Food handling was measured by observing the length of cyclic movements (feeding cycles) of the manatees' perioral bristles used to introduce food into their mouths. Mean feeding cycle lengths varied based on the manatees' body size and the species of plant being consumed. Rates of food introduction, derived from mean feeding-cycle lengths, were comparable to chewing rates reported in other studies. Manatees consumed plants with tubular stems and numerous branches more quickly than plants with flat blades. Food-handling time using perioral bristles differed depending on the species of plants consumed, as reflected in the mean feeding cycle length. Thus, Florida manatees adapt their feeding behavior depending on the characteristics of the plants they consume. They exhibit different food-handling strategies and efficiencies based on the plant species, with faster consumption observed for plants with tubular stems and numerous branches. This research provides valuable insights into the feeding ecology.[54]

Cultivation Grazing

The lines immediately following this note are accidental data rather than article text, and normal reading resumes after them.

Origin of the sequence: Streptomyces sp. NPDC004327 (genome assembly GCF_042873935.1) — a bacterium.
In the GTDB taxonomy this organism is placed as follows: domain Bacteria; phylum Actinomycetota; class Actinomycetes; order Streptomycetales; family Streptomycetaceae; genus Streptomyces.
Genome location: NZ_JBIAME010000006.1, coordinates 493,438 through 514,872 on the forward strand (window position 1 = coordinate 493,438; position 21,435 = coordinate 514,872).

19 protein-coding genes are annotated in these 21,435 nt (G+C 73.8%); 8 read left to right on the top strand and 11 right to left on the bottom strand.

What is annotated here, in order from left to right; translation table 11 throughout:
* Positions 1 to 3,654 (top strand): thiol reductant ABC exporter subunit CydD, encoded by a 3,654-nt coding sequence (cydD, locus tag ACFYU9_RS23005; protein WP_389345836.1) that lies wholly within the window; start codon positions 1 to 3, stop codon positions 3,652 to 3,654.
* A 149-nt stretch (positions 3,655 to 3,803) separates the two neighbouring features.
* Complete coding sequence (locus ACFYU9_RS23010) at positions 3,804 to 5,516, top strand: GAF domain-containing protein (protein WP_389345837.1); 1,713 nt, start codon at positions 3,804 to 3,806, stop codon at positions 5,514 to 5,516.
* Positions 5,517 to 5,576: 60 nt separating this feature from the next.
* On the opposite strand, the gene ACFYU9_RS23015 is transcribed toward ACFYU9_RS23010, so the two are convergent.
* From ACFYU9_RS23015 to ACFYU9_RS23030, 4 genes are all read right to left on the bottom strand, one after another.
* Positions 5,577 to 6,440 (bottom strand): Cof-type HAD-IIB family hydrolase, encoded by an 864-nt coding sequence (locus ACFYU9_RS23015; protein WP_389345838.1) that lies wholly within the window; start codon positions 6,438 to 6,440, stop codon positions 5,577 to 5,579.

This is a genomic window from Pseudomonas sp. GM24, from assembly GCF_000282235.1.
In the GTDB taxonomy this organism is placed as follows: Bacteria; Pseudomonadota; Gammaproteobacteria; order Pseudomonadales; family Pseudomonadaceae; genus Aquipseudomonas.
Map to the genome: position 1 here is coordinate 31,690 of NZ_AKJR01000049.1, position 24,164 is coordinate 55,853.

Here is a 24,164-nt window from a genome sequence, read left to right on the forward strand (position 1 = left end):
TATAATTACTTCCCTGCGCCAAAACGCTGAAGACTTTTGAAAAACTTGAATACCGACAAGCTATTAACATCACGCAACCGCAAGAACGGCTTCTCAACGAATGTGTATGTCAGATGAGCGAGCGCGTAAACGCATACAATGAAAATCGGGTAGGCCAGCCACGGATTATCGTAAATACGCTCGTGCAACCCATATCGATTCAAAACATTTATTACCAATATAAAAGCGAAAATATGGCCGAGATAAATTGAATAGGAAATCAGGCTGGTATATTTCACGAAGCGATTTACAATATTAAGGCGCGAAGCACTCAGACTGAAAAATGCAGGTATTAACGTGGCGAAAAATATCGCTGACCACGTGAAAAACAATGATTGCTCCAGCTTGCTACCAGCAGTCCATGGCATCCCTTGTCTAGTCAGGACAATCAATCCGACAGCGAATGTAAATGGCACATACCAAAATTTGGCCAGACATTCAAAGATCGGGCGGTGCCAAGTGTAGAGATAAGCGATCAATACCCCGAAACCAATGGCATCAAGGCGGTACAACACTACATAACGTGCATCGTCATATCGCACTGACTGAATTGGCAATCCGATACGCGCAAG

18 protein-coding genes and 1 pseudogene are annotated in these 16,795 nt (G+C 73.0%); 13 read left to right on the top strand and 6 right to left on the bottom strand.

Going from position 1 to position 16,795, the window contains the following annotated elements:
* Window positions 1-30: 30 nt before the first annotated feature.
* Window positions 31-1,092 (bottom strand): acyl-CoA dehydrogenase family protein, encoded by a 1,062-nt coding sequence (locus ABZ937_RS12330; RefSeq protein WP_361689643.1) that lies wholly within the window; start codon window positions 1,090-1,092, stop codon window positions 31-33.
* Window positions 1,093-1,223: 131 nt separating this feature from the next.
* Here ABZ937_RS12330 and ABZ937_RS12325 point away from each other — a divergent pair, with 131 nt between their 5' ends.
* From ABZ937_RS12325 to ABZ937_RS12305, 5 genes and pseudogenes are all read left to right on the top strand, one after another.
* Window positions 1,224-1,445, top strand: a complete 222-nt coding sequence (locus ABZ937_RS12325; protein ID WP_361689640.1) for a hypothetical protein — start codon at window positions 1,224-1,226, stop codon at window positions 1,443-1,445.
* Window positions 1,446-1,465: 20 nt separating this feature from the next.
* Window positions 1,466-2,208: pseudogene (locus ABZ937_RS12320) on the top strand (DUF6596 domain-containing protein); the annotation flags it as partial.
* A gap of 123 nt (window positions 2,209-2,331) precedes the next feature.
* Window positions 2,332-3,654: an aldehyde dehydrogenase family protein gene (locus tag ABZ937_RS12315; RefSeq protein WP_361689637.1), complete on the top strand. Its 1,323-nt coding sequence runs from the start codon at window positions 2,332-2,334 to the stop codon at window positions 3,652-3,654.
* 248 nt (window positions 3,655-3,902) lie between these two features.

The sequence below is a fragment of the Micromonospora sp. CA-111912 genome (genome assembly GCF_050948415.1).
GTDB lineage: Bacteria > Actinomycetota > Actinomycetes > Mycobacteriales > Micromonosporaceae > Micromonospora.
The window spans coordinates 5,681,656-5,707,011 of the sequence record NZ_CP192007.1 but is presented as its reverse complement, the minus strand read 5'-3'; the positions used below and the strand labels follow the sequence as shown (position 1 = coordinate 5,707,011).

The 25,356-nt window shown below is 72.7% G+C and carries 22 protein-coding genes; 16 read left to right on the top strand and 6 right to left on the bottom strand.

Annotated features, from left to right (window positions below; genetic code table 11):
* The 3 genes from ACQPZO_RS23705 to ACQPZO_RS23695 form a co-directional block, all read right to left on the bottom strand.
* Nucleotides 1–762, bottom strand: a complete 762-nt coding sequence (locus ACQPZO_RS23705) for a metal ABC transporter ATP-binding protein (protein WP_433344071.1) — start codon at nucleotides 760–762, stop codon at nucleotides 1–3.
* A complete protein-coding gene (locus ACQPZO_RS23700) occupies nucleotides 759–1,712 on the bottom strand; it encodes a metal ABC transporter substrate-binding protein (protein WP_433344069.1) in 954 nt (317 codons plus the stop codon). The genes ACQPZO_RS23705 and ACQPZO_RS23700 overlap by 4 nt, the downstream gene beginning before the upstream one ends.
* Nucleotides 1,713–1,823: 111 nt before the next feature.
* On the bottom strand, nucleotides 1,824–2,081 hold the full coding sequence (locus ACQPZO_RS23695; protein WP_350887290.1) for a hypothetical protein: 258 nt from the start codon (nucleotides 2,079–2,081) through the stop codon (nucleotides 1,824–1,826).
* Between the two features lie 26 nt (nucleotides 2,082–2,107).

Dugongs are constrained in their feeding by their rudimentary dentition and limited nitrogen abundance in seagrasses. To counter this, they use a strategy called "cultivation grazing". This grazing can alter the composition of seagrass communities and favor species. Early and rapidly growing species will succeed over slow-growing species. Oftentimes, these "pioneer" species can be high in nitrogen and low in fibre, making them a preferred diet for the dugongs. To ensure the abundance of favored seagrasses, dugongs exhibit sustained grazing pressure on seagrass patches up to a month or more. The grazing maximizes the presence of species preferred by the dugongs at the expense of less nutritious and less favored species. This grazing method also encourages rapid recovery of seagrass meadows- the dugongs graze in meandering, single trails that leave uncropped patches of seagrass. This ungrazed reserve with their surviving rhizomes are key to the expansion and restoration of seagrasses. Seagrasses respond to cropping by increasing nitrogen levels and decreasing lignin. Cultivation grazing allows dugongs to increase both nutritionally superior seagrasses, but the overall nutritional quality of the seagrasses. By maintaining the seagrasses in an immature state, dugongs ensure the highest level of nutrition. [55]